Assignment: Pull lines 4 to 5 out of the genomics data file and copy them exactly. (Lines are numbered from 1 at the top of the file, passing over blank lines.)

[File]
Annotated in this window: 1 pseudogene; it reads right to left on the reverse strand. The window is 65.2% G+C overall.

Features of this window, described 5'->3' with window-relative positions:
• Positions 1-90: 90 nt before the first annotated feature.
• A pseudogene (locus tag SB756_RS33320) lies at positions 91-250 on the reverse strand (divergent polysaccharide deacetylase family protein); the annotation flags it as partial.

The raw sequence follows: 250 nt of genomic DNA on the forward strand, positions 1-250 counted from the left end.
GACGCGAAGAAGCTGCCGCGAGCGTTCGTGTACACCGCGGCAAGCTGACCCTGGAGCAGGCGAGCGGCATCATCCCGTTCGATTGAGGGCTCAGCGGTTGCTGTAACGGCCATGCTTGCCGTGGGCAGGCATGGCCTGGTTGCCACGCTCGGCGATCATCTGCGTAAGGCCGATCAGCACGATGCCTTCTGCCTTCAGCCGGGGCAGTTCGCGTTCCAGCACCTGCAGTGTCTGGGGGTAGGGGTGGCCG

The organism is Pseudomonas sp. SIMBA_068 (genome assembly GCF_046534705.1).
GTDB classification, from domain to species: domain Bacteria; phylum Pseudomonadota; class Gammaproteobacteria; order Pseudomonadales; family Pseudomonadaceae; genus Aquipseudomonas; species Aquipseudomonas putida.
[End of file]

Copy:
• A pseudogene (locus tag SB756_RS33320) lies at positions 91-250 on the reverse strand (divergent polysaccharide deacetylase family protein); the annotation flags it as partial.

The raw sequence follows: 250 nt of genomic DNA on the forward strand, positions 1-250 counted from the left end.